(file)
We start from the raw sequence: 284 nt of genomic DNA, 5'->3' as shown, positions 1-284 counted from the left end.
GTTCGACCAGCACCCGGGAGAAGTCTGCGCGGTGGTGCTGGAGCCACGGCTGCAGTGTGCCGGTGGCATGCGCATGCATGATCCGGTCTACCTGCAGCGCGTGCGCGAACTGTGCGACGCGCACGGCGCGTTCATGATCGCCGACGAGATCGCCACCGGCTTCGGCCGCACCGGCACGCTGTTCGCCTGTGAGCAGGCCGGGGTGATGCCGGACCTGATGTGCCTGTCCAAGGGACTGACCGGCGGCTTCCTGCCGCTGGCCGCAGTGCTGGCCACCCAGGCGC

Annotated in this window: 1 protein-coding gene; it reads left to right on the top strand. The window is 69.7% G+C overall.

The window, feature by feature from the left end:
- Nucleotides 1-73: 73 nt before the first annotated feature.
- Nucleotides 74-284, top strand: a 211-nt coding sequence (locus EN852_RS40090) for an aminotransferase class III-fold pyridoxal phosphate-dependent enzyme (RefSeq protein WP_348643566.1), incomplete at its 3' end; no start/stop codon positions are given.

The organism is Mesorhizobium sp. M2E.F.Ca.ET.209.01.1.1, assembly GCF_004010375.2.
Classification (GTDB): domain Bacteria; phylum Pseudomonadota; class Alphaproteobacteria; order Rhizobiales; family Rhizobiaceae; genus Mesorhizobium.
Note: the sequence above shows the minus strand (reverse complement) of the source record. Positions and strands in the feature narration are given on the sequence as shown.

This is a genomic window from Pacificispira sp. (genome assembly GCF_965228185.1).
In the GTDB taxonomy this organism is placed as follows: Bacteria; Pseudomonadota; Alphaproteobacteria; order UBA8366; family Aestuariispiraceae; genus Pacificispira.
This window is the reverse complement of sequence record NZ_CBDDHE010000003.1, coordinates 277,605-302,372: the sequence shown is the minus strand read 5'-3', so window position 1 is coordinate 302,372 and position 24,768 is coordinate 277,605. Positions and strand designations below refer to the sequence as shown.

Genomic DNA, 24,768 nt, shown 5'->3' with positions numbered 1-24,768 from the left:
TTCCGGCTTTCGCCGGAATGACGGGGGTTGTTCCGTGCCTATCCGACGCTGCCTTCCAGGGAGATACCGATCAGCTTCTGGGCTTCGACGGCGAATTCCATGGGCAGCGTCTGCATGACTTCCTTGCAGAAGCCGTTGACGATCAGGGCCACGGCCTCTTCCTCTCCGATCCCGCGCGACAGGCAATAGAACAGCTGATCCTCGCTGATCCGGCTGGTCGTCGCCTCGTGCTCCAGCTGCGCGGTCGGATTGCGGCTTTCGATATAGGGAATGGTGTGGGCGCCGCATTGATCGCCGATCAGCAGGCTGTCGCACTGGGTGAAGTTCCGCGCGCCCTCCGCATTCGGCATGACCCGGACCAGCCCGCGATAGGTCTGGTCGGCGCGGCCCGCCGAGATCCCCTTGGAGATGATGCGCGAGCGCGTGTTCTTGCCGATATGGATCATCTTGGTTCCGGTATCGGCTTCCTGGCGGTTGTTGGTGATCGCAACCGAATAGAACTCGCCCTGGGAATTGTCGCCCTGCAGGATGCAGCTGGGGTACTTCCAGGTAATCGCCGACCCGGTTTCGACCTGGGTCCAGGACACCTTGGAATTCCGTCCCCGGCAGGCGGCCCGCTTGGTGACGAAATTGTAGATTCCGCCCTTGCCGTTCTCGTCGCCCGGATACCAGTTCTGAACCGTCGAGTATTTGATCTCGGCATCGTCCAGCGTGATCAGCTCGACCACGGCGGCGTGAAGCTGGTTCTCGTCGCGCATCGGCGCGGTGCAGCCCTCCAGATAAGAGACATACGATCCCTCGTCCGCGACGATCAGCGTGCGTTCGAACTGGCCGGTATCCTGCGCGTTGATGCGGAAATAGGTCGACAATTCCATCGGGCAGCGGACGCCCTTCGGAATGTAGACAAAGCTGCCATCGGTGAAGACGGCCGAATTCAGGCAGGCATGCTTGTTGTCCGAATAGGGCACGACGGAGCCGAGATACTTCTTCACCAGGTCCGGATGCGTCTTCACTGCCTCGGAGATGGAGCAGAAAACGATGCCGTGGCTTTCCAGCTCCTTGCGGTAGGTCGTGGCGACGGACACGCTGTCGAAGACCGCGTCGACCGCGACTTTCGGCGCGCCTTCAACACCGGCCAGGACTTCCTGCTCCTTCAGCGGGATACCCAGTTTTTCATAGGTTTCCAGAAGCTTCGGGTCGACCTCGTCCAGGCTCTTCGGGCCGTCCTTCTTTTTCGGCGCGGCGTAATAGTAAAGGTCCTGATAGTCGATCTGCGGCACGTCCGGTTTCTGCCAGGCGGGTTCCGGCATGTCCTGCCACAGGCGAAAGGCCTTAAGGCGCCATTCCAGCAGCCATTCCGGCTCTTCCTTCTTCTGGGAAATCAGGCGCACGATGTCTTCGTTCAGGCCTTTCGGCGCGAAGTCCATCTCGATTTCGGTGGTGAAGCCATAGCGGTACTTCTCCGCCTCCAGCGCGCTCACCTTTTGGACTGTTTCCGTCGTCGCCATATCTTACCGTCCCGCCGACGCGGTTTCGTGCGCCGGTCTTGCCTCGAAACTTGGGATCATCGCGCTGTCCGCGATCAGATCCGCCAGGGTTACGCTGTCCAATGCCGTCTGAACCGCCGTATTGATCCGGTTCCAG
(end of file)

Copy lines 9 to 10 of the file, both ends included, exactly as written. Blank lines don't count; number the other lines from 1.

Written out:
Note: the sequence above shows the minus strand (reverse complement) of the source record. Positions and strands in the feature narration are given on the sequence as shown.

This is a genomic window from Pacificispira sp. (genome assembly GCF_965228185.1).